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going to see gusts of more likemph but there is a other yellow weather warning in place from the met office until six clock in the morning tomorrow and that is a threat to life warning because of the worries about falling debris from buildings, falling trees and we could indeed see some travel disruption by the morning. so, most people getting a taste of storm freya, she is in the midlands right now before heading north and east, light sleepers are infora north and east, light sleepers are in for a restless night. kathryn stanczyszyn , thank you for that, on bardon hill in leicestershire. the foreign secretary, jeremy hunt, says a tentative peace process to end yemen's civil war, is in the "last chance saloon." on a visit to the country, he said an agreement to end the fighting in the key port city of hodaydah, could be "dead of hodeidah could be "dead within weeks" if both sides don't stick to their commitments. thousands have died in the civil war
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between iran—backed houthi rebels and an international coalition led by saudi arabia. paul adams has been travelling with the saudi military, to the front line, in the north west of the country. you may find some details distressing. a dusty ride to one of yemen's many front lines. the coalition says it is making progress pushing the huthi rebels back into their mountainous heartland. the fighting has been fierce. in these shattered villages, there are no civilians left. throughout this long war, much of the real fighting is taking place appear in the mountains. in some of the most rugged terrain in the world, for all the resources being thrown at this war, it is perhaps hardly surprising that it seems to be taking such a long time. these troops are from sudan. part of the nine—member coalition led by saudi arabia. translation: it is quiet at the moment. it was hard in the beginning, but now things are good. god willing, we will be moving forward soon. momentum may well be with the coalition, but this war is almost four years old.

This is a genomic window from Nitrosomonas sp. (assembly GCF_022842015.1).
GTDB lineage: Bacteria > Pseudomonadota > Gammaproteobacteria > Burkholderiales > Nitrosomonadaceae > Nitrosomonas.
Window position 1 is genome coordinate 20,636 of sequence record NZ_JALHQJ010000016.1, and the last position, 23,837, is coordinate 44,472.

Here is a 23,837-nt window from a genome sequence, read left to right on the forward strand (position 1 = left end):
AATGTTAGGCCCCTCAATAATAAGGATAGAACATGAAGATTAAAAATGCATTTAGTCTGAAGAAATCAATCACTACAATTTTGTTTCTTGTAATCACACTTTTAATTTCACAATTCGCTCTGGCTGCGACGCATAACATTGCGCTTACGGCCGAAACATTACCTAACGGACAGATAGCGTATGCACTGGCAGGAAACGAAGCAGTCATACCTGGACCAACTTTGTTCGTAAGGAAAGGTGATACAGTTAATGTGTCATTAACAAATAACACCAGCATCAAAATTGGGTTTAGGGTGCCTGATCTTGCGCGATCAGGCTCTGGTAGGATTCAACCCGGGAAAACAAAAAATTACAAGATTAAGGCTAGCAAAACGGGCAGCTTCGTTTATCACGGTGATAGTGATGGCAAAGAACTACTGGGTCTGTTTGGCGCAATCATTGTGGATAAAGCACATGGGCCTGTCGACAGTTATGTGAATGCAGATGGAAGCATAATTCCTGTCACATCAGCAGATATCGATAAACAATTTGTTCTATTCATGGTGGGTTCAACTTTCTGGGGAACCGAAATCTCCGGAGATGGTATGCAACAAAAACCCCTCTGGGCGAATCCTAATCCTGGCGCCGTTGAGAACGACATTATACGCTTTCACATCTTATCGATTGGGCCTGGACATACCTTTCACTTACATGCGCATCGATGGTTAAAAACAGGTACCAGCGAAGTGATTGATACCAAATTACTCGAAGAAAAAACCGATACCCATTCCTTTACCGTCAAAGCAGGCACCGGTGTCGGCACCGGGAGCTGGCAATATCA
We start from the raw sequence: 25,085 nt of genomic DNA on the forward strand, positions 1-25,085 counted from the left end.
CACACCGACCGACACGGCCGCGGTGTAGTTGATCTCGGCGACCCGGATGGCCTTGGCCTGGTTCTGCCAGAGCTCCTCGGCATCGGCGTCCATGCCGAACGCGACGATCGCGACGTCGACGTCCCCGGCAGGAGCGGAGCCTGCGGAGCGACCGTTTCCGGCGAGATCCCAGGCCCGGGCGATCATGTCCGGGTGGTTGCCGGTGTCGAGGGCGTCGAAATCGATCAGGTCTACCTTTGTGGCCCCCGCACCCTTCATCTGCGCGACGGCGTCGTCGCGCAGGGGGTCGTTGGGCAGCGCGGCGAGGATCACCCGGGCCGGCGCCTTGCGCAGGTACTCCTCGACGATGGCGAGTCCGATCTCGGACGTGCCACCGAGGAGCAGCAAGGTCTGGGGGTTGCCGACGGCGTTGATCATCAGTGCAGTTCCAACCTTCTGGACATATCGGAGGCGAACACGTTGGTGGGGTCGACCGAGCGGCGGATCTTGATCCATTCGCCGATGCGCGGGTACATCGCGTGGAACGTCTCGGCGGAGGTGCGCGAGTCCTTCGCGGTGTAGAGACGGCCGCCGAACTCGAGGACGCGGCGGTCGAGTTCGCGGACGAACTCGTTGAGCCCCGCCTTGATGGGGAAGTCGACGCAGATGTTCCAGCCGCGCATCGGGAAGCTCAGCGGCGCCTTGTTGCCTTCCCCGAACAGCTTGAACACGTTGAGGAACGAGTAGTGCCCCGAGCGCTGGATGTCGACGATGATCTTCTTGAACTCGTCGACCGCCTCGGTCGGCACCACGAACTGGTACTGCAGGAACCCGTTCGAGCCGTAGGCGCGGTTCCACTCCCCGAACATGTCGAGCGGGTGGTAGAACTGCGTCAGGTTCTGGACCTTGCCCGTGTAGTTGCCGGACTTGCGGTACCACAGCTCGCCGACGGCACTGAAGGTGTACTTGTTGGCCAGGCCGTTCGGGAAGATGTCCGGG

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there is no end in sight. everyone involved in this war has been accused of wanton destruction. yemen's minister of information says the huthis have left this place uninhabitable. translation: there is no—one living here. people are afraid to go back to their homes. the huthis left landmines everywhere. this war has displaced millions of yemenis. one tribe says they have been forced to move twice. their tents are now scattered on open ground along the saudi border. this woman and her family were asleep a month ago when an explosion ripped through their tent. they say the huthis used a drone to target the camp. translation: the huthis have hit us. they have killed our children and our children's children. they have cut my grandson's head off.